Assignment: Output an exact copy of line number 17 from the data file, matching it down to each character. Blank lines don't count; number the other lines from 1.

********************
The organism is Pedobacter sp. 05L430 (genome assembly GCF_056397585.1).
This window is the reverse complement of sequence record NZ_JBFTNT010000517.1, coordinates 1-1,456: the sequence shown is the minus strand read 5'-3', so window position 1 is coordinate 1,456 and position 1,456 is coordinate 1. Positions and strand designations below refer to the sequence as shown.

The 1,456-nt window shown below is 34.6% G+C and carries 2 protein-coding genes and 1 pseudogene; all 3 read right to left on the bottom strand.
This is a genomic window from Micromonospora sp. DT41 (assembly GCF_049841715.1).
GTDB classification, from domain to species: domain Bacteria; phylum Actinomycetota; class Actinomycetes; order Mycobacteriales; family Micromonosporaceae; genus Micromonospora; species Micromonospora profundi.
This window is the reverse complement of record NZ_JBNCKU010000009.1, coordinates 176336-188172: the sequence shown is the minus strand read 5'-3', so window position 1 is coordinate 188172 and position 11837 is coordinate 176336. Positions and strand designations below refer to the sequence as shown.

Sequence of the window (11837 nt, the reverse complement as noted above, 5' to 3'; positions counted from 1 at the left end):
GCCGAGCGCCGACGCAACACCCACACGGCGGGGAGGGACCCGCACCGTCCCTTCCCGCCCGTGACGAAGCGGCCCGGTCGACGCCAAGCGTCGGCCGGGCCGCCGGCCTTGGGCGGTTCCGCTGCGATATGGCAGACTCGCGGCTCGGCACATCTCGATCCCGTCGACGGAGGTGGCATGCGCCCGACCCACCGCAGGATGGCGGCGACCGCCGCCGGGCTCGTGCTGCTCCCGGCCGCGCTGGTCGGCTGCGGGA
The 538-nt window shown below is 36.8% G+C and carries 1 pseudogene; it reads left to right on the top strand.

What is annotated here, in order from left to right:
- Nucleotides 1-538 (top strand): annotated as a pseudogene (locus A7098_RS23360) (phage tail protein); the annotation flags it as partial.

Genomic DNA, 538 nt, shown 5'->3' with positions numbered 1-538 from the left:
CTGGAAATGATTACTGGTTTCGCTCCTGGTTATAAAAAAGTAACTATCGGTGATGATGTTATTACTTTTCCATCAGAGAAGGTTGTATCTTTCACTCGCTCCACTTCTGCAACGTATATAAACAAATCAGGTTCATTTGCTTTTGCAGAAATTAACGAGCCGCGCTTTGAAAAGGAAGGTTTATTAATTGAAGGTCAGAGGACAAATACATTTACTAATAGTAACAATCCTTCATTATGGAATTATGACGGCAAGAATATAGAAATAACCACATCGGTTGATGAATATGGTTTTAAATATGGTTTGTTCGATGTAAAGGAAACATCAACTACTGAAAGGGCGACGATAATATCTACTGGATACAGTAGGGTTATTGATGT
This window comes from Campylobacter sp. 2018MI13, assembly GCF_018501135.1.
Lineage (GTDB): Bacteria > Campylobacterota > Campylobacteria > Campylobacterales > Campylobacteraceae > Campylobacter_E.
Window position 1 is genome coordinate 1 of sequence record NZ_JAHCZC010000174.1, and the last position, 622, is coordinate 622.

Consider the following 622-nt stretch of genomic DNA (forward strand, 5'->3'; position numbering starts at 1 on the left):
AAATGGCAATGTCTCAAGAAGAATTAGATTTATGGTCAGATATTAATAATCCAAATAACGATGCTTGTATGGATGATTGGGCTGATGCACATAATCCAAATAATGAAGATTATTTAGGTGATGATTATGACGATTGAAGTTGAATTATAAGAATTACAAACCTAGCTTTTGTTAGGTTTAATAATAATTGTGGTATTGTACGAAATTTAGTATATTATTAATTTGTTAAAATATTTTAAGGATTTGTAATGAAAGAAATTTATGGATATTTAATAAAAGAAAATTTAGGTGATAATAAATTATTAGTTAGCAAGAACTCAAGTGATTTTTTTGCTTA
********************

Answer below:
Consider the following 622-nt stretch of genomic DNA (forward strand, 5'->3'; position numbering starts at 1 on the left):